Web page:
In a strongly worded letter to the New England Journal of Medicine Jan. 20, leaders of those four groups took issue with the IOM report, saying its "recommendations are not sufficiently evidence-based."
They added that "80% of patients expect to see a physician when they come to the emergency department, with more than half of those surveyed willing to wait two additional hours to be cared for by a physician."
"Although nurses are critical to the healthcare team, there is no substitute for a physician's education and training," they wrote.
In states where nurses and physicians practice independently, "physicians and nurses continue to work in the same urban areas, so increasing the independent practice of nurses has not helped to solve the problem of shortages in rural areas," they wrote.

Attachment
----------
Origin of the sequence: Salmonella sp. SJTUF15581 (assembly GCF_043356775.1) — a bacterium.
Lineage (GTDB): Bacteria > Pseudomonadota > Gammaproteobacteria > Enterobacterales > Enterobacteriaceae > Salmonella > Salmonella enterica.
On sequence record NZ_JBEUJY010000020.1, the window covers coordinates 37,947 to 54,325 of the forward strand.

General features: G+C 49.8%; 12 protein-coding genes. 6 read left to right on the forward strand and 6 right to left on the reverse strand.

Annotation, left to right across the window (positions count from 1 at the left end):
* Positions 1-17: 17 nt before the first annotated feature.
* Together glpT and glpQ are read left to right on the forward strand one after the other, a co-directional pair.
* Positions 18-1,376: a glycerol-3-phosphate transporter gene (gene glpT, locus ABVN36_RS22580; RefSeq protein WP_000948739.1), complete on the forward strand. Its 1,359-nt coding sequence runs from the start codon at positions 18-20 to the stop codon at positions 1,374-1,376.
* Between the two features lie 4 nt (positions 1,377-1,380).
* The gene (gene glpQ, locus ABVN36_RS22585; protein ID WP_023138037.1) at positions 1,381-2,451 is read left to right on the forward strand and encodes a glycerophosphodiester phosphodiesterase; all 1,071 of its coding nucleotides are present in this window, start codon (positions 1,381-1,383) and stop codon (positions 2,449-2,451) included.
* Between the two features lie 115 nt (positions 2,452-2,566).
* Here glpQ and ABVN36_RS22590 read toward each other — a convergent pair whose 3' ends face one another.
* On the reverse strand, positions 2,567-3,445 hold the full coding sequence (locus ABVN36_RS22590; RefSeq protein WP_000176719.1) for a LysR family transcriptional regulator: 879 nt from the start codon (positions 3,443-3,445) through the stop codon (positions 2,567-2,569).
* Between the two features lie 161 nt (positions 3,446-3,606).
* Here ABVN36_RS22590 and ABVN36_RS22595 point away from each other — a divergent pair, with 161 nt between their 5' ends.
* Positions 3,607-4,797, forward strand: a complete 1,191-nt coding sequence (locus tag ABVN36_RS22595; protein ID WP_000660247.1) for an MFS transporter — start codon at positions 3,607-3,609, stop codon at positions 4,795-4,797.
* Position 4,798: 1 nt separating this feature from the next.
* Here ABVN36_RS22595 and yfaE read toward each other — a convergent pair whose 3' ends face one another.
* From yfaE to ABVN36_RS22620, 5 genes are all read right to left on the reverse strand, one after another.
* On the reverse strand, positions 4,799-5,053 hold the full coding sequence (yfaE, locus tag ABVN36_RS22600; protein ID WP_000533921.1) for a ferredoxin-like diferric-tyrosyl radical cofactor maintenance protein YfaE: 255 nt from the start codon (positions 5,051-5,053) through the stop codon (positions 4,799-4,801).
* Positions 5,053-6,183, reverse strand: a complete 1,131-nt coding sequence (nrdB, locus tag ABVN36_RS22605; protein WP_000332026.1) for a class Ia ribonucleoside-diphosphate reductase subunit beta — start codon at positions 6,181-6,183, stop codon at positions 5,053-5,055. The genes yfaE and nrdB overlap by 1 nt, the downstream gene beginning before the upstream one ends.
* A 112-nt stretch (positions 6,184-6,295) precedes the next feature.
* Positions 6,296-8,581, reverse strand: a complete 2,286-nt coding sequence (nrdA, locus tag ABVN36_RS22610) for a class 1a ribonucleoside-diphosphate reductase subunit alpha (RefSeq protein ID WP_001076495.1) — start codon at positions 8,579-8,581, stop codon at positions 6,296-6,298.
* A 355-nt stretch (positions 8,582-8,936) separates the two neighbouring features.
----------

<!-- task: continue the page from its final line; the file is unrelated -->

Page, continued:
Last year, the California Medical Association filed a lawsuit against the state's governor for using a Medicare opt-out provision to allow certified registered nurse anesthetists to administer anesthesia without physician supervision. The CMA argued that CRNAs do not have as much training as physicians, and cannot provide care as safely, but the court did not agree. Two months ago, CMA attorneys said had not decided whether to appeal.
The AMA and CMA did not respond to requests for comment.
Maureen Cones, senior nursing practice counsel for the American Nurses Association, said in a telephone interview Tuesday that advanced practice nurses are still fighting for the right to provide care to the full scope of their training and education, especially in many states where physician groups, licensing boards or legislation have limited their practice.